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I have this code:

/* Modify the footer row to match what we want */
var nCells = nRow.getElementsByTagName('th');
nCells[1].innerHTML = iPageCPSV;
nCells[2].innerHTML = iPageCGV;
nCells[3].innerHTML = iPagePPSV;
nCells[4].innerHTML = iPagePGV;

It works just fine as it is. However I have added another <tr> into the section now. And I am having trouble figureing out how to populate the <th> in the second <tr>

<tfoot>
    <tr style="background-color: #DDDDDD;">
        <th align="right" colspan="6">
            Page Total:
        </th>
        <th align="left"></th>
        <th align="left"></th>
        <th align="left"></th>
        <th align="left"></th>
    </tr>
    <tr style="background-color: #DDDDDD;">
        <th align="right" colspan="6">
            Downline Total:
        </th>
        <th align="left"></th>
        <th align="left"></th>
        <th align="left"></th>
        <th align="left"></th>
    </tr>
</tfoot>

Before I added the second <tr> with more <th> everything worked. It still works, I just don't know how to populate the data into the second row. Can anyone help me modify the existing JavaScript or tell me how to duplicate it into jQuery?

share|improve this question
    
nCells[6,7,8,9] –  mellamokb Jun 1 '12 at 21:14
    
th is a cell for table heading. Strange to have two headings in table. BTW, your current code has nothing to do with JQuery. –  VisioN Jun 1 '12 at 21:16
    
@mellamokb that was my first guess as well, but they came up as being undefined. –  James Wilson Jun 1 '12 at 21:17
2  
<th> is a selector. It is commonly used in the <thead> section. However you can use <th> anywhere. You can use it in the <thead> <tfoot> or <tbody> and it works just like <td>. –  James Wilson Jun 1 '12 at 21:19
2  
@James, <th> is an element, not a selector, but you're perfectly right otherwise. –  Frédéric Hamidi Jun 1 '12 at 21:22

1 Answer 1

up vote 5 down vote accepted

Without jQuery...

var foot = nRow.getElementsByTagName('tfoot')[0];
foot.rows[0].cells[1].innerHTML = iPageCPSV;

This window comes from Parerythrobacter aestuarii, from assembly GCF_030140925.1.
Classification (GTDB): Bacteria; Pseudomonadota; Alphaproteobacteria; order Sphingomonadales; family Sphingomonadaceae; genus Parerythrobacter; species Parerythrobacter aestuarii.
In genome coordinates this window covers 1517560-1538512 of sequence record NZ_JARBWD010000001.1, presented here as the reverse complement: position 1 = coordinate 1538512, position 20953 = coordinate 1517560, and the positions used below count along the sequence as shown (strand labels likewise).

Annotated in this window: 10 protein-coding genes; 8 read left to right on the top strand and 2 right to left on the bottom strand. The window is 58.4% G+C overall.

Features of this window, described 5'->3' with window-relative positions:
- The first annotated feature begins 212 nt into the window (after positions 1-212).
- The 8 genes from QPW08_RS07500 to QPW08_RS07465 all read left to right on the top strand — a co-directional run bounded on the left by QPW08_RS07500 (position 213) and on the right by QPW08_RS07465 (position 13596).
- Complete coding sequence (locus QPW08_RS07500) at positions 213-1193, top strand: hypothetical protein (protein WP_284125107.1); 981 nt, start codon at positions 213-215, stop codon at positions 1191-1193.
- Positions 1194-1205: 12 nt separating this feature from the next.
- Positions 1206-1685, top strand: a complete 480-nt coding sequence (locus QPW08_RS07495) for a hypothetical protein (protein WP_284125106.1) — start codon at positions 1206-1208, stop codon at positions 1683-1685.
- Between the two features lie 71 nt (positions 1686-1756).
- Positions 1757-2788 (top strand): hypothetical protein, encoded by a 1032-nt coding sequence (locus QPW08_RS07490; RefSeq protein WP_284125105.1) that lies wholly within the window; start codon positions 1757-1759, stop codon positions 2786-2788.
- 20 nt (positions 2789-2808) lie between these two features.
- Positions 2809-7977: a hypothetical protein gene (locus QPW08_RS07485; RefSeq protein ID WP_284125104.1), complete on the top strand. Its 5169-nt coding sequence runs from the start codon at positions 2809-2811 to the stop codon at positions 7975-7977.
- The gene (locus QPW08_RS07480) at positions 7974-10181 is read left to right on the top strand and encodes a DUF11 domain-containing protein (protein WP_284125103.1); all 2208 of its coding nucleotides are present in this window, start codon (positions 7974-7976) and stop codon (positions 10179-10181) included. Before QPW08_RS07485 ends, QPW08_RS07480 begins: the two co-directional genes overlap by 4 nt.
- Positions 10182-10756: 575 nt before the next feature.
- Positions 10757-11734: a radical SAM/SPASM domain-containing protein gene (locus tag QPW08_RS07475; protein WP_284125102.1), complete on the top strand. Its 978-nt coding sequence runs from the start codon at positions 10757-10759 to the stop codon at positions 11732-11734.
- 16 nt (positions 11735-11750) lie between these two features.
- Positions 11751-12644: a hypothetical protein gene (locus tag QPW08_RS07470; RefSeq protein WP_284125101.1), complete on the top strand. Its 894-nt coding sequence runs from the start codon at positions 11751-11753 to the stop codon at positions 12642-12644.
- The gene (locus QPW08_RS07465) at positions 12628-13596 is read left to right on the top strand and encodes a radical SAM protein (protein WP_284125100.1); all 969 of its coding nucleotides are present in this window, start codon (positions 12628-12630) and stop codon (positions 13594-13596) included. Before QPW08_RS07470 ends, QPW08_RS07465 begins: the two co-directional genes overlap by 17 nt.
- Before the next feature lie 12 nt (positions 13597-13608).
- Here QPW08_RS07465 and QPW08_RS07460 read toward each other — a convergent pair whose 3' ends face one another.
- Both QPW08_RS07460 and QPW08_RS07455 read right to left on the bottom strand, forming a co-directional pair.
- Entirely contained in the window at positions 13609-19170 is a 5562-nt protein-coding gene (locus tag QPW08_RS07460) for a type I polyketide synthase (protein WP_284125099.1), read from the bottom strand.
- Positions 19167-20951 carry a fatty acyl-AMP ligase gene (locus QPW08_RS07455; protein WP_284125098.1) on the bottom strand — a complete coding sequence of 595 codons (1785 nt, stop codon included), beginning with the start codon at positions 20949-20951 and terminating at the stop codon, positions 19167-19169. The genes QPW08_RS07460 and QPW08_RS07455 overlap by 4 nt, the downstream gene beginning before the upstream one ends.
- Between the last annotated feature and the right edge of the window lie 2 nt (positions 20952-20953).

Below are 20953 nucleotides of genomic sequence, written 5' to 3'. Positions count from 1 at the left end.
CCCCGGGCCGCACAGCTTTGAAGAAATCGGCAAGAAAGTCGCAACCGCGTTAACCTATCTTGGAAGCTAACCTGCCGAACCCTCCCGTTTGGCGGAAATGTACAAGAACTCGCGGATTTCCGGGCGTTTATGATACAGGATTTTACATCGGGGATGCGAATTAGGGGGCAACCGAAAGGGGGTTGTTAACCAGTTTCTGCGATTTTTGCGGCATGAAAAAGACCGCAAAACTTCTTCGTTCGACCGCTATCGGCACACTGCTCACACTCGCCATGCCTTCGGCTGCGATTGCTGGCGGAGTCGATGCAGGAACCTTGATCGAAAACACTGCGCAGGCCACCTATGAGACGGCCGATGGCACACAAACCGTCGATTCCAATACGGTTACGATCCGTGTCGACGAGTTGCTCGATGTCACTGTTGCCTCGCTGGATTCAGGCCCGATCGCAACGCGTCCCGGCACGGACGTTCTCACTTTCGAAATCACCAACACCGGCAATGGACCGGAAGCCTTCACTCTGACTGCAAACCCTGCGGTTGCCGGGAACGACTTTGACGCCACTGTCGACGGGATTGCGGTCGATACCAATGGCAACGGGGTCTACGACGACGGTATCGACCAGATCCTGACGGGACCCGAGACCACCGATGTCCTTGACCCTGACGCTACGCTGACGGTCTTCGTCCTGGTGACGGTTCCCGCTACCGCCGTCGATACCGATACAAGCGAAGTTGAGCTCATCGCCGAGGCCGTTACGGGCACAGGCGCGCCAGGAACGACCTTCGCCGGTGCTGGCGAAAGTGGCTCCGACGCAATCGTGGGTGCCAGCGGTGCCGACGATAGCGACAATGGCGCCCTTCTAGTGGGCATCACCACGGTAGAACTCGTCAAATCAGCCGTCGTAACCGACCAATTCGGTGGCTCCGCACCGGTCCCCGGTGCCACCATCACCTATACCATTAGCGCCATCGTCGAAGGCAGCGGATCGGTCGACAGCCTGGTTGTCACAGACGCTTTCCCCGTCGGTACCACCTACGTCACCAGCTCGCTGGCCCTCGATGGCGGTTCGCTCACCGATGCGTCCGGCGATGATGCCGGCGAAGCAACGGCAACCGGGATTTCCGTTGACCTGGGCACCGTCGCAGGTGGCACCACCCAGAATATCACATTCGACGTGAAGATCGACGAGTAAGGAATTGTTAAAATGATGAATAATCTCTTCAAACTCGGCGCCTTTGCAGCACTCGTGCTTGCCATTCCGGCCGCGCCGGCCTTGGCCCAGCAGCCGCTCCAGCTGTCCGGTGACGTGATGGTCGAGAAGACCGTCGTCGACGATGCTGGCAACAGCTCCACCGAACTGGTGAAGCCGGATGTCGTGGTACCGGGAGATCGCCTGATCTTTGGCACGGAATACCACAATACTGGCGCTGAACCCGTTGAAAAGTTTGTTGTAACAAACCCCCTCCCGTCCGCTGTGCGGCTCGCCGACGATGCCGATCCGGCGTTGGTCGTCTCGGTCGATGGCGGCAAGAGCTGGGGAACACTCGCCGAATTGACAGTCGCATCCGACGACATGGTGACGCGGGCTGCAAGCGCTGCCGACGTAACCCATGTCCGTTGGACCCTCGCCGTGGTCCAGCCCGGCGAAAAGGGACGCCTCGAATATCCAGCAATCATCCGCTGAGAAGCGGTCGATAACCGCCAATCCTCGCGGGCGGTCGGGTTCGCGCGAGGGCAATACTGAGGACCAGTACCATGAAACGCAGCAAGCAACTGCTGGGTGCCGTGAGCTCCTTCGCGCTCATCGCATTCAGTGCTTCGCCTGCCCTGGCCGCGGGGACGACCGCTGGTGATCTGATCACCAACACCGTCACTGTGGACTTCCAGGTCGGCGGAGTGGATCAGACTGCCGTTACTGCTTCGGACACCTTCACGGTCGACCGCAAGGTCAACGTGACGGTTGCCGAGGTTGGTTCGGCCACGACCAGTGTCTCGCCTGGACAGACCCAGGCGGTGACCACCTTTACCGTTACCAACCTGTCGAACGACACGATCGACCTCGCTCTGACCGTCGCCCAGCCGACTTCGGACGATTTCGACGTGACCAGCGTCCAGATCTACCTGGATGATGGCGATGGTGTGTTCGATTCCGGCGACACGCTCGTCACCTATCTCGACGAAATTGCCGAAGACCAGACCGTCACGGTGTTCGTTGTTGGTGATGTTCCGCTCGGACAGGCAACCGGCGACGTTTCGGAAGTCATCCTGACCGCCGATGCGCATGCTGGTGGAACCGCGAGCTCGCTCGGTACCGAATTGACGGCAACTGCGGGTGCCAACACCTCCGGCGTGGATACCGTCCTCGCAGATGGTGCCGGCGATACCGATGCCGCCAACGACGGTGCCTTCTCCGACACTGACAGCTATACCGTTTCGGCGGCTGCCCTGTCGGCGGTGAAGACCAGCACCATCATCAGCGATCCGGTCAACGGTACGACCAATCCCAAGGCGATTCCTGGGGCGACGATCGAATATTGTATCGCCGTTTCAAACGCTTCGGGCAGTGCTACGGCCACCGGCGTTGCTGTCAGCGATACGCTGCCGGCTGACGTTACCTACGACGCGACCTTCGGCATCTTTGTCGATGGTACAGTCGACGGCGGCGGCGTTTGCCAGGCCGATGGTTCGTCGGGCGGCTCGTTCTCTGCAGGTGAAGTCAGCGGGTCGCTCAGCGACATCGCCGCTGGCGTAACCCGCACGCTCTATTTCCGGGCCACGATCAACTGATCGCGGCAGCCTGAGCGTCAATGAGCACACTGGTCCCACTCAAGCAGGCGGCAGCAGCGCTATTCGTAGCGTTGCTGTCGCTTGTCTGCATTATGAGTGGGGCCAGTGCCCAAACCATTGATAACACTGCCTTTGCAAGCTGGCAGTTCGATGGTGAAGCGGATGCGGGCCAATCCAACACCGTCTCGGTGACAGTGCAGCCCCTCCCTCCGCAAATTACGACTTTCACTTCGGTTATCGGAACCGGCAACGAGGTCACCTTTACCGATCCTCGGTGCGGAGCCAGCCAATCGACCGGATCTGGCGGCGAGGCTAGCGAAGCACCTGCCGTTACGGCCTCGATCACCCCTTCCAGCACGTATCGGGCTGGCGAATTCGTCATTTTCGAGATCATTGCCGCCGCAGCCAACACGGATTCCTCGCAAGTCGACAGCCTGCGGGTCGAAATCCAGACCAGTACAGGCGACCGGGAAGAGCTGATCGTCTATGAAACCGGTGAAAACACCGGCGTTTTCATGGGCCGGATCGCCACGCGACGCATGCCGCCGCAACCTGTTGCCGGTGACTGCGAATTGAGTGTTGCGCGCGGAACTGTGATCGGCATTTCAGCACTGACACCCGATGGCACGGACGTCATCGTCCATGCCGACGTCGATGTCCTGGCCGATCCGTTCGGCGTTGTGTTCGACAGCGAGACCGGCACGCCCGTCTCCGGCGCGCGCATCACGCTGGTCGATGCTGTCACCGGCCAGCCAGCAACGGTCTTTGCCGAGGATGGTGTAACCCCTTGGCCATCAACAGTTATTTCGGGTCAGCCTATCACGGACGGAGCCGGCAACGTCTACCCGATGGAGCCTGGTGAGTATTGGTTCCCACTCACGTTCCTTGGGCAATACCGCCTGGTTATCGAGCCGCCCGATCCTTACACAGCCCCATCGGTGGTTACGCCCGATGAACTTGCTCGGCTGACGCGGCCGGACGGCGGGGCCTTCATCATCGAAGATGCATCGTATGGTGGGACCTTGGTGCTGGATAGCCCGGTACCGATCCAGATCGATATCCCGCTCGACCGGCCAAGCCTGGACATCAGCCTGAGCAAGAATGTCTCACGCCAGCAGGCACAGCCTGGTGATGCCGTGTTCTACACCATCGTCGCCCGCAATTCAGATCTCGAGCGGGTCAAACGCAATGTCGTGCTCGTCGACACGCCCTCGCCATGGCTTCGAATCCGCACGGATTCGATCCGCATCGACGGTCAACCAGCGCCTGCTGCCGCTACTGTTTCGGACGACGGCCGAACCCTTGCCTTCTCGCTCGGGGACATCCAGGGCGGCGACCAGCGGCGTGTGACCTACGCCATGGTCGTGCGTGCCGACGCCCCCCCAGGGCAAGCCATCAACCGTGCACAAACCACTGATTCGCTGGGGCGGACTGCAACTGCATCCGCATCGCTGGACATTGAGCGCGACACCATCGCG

foot.rows[0].cells[2].innerHTML = iPageCGV;
foot.rows[0].cells[3].innerHTML = iPagePPSV;
foot.rows[0].cells[4].innerHTML = iPagePGV;

foot.rows[1].cells[1].innerHTML = iPageCPSV;
foot.rows[1].cells[2].innerHTML = iPageCGV;
foot.rows[1].cells[3].innerHTML = iPagePPSV;
foot.rows[1].cells[4].innerHTML = iPagePGV;

Or with...

var foot = $('tfoot').first();

foot.children().each(function(i, row) {

    row.cells[1].innerHTML = iPageCPSV;
    row.cells[2].innerHTML = iPageCGV;
    row.cells[3].innerHTML = iPagePPSV;
    row.cells[4].innerHTML = iPagePGV;
});

A more modern solution...

var rows = nRow.getElementsByTagName('tfoot')[0].rows,
    data = [iPageCPSV, iPageCGV, iPagePPSV, iPagePGV];

[].forEach.call(rows, function(el, i) {
    data.forEach(function(item, ii) {
        el.cells[ii + 1].innerHTML = item;
    });
});

Since you need different data for each cell, I'd suggest putting it all in an Array, getting a collection of all the elements, and pairing the two...

var data = [iPageCPSV, iPageCGV, iPagePPSV, iPagePGV, 'foo', 'bar', 'baz', 'buz'];

$('tfoot > tr > th:not(:first-child)').html(function(i, el) {
    return data[i];
});
share|improve this answer
    
That is what I was missing. I was trying nCells [0][1]. I'm not too familier with javascript sadly. –  James Wilson Jun 1 '12 at 21:20
    
I don't think nRow there is table element. May be it is the tfoot->tr.. I am not sure.. but this is the correct way to go.. +1 –  Vega Jun 1 '12 at 21:21
1  
No loops fed from an array of the iPage* variables? You're breaking my heart ;) –  Frédéric Hamidi Jun 1 '12 at 21:21
1  
@FrédéricHamidi: Updated... just for you! ;) –  squint Jun 1 '12 at 21:29
1  
@amnotiam, duly noted, and +1 from me :) –  Frédéric Hamidi Jun 1 '12 at 21:30

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